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  • Post-Conditioning with Isoflurane Reduces SAH-induced Vasospasm and Microthrombosis via Hypoxia-Inducible Factor 1 and Nitric Oxide Synthase

    Final Number:
    185

    Authors:
    Eric Milner BS; Michael D Harries; Ananth Kesav Vellimana MD; Jeffrey M. Gidday PhD; Byung Hee Han PhD; Gregory J. Zipfel MD

    Study Design:
    Laboratory Investigation

    Subject Category:

    Meeting: Congress of Neurological Surgeons 2013 Annual Meeting

    Introduction: Aneurysmal subarachnoid hemorrhage (SAH) is a devastating disease associated with high rates of mortality (40% at 1 month) and morbidity (only 50% of survivors return to work). Outcome depends critically on delayed cerebral ischemia (DCI), which includes cerebral vasospasm and microthrombosis. Post-conditioning (postC) describes the phenomenon whereby endogenous protection against severe injury is enhanced by exposure to a subsequent mild, stressful stimulus.

    Methods: Adult male C57BL/6 mice were randomized to three groups: mice subjected to sham or endovascular-perforation SAH surgery, and mice subjected to SAH and subsequently post-conditioned with isoflurane (2% for 1 h, starting 1 h after surgery). DCI, defined herein as vasospasm of the ipsilateral middle cerebral artery, and the extent of cortical microthrombosis as assessed by fibrinogen immunohistochemistry, was measured at 3 days. Neurological outcome was assessed daily via sensorimotor scoring. The first experiment used wild-type (WT) mice, and hypoxia-inducible factor 1 (HIF-1)–dependent genes (erythropoietin (EPO), heme oxygenase 1 (HO-1), and inducible nitric oxide synthase (iNOS)) were also assessed via quantitative PCR. The second experiment used mice deficient for endothelial cell HIF-1 (EC-HIF-1-null). The third experiment used WT mice administered the pan-NOS inhibitor L-NAME (20 mg/kg ip once daily).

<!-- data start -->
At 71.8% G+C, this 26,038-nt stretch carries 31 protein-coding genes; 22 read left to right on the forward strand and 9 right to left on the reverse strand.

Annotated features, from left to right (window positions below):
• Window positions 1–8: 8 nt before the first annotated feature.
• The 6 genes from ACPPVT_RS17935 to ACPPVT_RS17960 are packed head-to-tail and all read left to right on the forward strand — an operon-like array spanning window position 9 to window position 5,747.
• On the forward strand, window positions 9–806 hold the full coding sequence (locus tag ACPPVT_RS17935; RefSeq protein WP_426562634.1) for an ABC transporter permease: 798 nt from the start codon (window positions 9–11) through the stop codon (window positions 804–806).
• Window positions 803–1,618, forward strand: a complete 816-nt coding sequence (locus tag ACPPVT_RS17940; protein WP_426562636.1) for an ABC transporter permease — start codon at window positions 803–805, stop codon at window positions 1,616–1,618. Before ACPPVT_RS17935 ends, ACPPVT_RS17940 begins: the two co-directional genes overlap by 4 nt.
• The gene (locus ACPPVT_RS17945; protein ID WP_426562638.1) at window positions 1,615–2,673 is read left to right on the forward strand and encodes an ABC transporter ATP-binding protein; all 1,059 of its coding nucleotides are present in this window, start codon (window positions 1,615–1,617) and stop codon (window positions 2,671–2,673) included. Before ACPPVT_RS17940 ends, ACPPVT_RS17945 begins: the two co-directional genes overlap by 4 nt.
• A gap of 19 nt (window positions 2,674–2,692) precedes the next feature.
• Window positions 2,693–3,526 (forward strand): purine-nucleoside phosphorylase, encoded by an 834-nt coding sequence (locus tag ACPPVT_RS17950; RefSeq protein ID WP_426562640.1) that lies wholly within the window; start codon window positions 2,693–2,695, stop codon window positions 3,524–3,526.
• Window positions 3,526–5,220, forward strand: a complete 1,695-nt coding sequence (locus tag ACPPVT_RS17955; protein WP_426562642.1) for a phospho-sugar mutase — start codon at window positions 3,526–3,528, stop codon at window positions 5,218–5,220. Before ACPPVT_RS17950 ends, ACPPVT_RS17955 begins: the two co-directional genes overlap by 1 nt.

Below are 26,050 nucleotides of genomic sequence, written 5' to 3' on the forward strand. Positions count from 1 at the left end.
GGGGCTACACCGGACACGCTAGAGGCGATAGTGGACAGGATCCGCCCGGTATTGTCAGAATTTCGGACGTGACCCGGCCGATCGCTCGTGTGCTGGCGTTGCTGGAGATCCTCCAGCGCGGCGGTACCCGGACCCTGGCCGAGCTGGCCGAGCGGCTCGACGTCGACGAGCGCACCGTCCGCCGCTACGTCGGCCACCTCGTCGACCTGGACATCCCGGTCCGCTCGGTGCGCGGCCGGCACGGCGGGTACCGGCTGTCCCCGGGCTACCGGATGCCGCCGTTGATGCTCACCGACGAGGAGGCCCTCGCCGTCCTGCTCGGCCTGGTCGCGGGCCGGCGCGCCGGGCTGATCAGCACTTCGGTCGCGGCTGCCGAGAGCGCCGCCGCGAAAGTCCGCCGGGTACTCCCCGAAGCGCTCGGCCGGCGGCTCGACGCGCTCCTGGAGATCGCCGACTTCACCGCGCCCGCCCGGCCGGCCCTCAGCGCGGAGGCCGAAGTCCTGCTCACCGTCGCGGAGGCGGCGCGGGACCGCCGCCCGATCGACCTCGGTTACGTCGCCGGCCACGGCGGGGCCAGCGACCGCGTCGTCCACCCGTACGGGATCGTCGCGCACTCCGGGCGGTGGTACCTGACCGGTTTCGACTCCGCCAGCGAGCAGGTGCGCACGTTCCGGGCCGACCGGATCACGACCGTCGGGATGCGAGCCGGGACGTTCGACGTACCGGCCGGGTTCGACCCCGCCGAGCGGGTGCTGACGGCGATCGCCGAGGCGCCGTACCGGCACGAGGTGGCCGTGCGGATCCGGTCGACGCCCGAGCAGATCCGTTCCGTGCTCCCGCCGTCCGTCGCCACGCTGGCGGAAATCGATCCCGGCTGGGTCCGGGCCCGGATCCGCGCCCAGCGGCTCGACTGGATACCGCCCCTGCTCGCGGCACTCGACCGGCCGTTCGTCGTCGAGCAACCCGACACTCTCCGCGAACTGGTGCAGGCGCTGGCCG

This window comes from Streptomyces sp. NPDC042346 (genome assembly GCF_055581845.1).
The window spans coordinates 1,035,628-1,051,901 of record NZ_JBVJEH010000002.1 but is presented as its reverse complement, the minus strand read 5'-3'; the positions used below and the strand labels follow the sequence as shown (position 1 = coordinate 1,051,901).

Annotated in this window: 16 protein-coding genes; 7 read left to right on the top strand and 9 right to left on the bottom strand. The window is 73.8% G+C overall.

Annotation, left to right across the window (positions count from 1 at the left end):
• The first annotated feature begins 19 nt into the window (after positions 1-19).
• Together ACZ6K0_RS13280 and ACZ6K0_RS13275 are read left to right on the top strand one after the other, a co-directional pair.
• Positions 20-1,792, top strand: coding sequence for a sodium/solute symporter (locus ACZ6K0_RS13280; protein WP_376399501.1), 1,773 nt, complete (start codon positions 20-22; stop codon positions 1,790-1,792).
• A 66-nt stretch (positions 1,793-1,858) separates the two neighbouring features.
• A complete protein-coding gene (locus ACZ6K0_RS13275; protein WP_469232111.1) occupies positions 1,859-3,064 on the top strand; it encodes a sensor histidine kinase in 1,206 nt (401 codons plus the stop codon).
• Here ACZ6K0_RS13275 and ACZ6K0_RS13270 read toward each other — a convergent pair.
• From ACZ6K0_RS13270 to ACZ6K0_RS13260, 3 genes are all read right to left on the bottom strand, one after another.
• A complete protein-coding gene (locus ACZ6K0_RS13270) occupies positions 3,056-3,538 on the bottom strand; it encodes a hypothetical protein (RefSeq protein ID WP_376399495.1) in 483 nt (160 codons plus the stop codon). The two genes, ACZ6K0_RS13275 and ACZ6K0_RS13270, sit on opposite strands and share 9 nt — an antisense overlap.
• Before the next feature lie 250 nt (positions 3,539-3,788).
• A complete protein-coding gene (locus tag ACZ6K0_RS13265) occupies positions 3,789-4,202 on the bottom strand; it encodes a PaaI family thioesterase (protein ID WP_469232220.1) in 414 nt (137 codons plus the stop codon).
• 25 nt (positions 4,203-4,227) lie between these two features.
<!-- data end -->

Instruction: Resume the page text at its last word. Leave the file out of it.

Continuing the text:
Results: Isoflurane post-conditioning markedly reduced SAH-induced DCI in WT mice: vasospasm was completed attenuated and microthrombosis was significantly reduced. Neurological deficits were also significantly attenuated. This postC-induced neurovascular protection was associated with increased mRNA levels of the HIF-1-dependent genes EPO, HO-1, and iNOS (2.0-, 4.1-, and 2.3-fold, respectively) and was lost in EC-HIF-1-null mice. This protection was also lost in WT mice treated with the pan-NOS inhibitor L-NAME.

    Conclusions: Post-conditioning with isoflurane triggers endogenous protective mechanisms against SAH-induced DCI and neurological deficits. This protection depends critically on endothelial HIF-1 and NOS. Future studies should investigate long-term outcomes in experimental SAH, and explore the suitability of post-conditioning strategies in patients.

    Patient Care: No new pharmacologic therapy for delayed cerebral ischemia (DCI) has emerged since nimodipine thirty years ago. Given the devastating nature of aneurysmal subarachnoid hemorrhage (SAH) and the powerful effect of DCI on patient outcomes, new therapies are sorely needed. A strategy employing post-conditioning could improve patient care, either directly via its pleiotropic effects on SAH-induced neurovascular dysfunction, or by identifying molecular targets that could be modulated pharmacologically.

    Learning Objectives: By the conclusion of this session, participants should be able to: 1) identify isoflurane post-conditioning as being capable of augmenting endogenous protective mechanisms against SAH-induced neurovascular dysfunction; and 2) describe the importance of hypoxia-inducible factor 1 and nitric oxide synthase in this protection.

    References: Stroke. 2011 Mar;42(3):776-82. Epub 2011 Feb 11.

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